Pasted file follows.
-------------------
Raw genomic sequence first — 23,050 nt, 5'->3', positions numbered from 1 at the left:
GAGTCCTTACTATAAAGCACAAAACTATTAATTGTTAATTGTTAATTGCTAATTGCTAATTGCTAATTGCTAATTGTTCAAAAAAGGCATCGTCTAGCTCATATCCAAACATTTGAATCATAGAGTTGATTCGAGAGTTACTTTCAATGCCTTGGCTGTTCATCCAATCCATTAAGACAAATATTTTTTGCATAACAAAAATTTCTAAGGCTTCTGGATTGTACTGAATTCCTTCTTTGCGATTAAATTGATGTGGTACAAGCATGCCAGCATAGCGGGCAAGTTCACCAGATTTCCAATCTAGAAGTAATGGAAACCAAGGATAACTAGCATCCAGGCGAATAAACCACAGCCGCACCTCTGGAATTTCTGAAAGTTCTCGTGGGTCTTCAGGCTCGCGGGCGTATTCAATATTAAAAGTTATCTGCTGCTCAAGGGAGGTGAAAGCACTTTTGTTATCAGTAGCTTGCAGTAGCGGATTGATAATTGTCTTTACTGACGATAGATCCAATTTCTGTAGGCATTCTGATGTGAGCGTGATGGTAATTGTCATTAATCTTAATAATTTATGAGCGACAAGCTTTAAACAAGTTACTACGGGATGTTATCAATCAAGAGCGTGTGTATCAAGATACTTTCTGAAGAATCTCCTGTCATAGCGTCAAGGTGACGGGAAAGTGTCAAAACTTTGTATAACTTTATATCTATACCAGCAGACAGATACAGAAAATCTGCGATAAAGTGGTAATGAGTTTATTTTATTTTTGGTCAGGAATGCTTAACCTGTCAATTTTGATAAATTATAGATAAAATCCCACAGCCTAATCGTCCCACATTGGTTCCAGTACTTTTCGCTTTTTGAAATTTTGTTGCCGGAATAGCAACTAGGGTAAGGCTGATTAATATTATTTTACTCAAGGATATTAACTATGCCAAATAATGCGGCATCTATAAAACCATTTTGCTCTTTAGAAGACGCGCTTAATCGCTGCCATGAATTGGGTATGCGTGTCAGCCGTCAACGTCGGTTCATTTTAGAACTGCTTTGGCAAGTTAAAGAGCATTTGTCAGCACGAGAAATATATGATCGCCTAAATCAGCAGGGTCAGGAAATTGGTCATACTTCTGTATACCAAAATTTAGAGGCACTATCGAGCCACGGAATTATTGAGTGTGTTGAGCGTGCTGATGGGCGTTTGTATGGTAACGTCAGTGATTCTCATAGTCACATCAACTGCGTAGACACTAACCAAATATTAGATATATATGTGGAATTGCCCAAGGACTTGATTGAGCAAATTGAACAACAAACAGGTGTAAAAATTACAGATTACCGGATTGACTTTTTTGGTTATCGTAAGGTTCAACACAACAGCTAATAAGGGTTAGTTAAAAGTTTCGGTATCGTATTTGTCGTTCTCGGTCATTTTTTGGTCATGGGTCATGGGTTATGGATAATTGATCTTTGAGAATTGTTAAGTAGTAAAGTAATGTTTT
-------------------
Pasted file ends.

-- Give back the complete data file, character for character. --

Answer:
Raw genomic sequence first — 23,050 nt, 5'->3', positions numbered from 1 at the left:
GAGTCCTTACTATAAAGCACAAAACTATTAATTGTTAATTGTTAATTGCTAATTGCTAATTGCTAATTGCTAATTGTTCAAAAAAGGCATCGTCTAGCTCATATCCAAACATTTGAATCATAGAGTTGATTCGAGAGTTACTTTCAATGCCTTGGCTGTTCATCCAATCCATTAAGACAAATATTTTTTGCATAACAAAAATTTCTAAGGCTTCTGGATTGTACTGAATTCCTTCTTTGCGATTAAATTGATGTGGTACAAGCATGCCAGCATAGCGGGCAAGTTCACCAGATTTCCAATCTAGAAGTAATGGAAACCAAGGATAACTAGCATCCAGGCGAATAAACCACAGCCGCACCTCTGGAATTTCTGAAAGTTCTCGTGGGTCTTCAGGCTCGCGGGCGTATTCAATATTAAAAGTTATCTGCTGCTCAAGGGAGGTGAAAGCACTTTTGTTATCAGTAGCTTGCAGTAGCGGATTGATAATTGTCTTTACTGACGATAGATCCAATTTCTGTAGGCATTCTGATGTGAGCGTGATGGTAATTGTCATTAATCTTAATAATTTATGAGCGACAAGCTTTAAACAAGTTACTACGGGATGTTATCAATCAAGAGCGTGTGTATCAAGATACTTTCTGAAGAATCTCCTGTCATAGCGTCAAGGTGACGGGAAAGTGTCAAAACTTTGTATAACTTTATATCTATACCAGCAGACAGATACAGAAAATCTGCGATAAAGTGGTAATGAGTTTATTTTATTTTTGGTCAGGAATGCTTAACCTGTCAATTTTGATAAATTATAGATAAAATCCCACAGCCTAATCGTCCCACATTGGTTCCAGTACTTTTCGCTTTTTGAAATTTTGTTGCCGGAATAGCAACTAGGGTAAGGCTGATTAATATTATTTTACTCAAGGATATTAACTATGCCAAATAATGCGGCATCTATAAAACCATTTTGCTCTTTAGAAGACGCGCTTAATCGCTGCCATGAATTGGGTATGCGTGTCAGCCGTCAACGTCGGTTCATTTTAGAACTGCTTTGGCAAGTTAAAGAGCATTTGTCAGCACGAGAAATATATGATCGCCTAAATCAGCAGGGTCAGGAAATTGGTCATACTTCTGTATACCAAAATTTAGAGGCACTATCGAGCCACGGAATTATTGAGTGTGTTGAGCGTGCTGATGGGCGTTTGTATGGTAACGTCAGTGATTCTCATAGTCACATCAACTGCGTAGACACTAACCAAATATTAGATATATATGTGGAATTGCCCAAGGACTTGATTGAGCAAATTGAACAACAAACAGGTGTAAAAATTACAGATTACCGGATTGACTTTTTTGGTTATCGTAAGGTTCAACACAACAGCTAATAAGGGTTAGTTAAAAGTTTCGGTATCGTATTTGTCGTTCTCGGTCATTTTTTGGTCATGGGTCATGGGTTATGGATAATTGATCTTTGAGAATTGTTAAGTAGTAAAGTAATGTTTT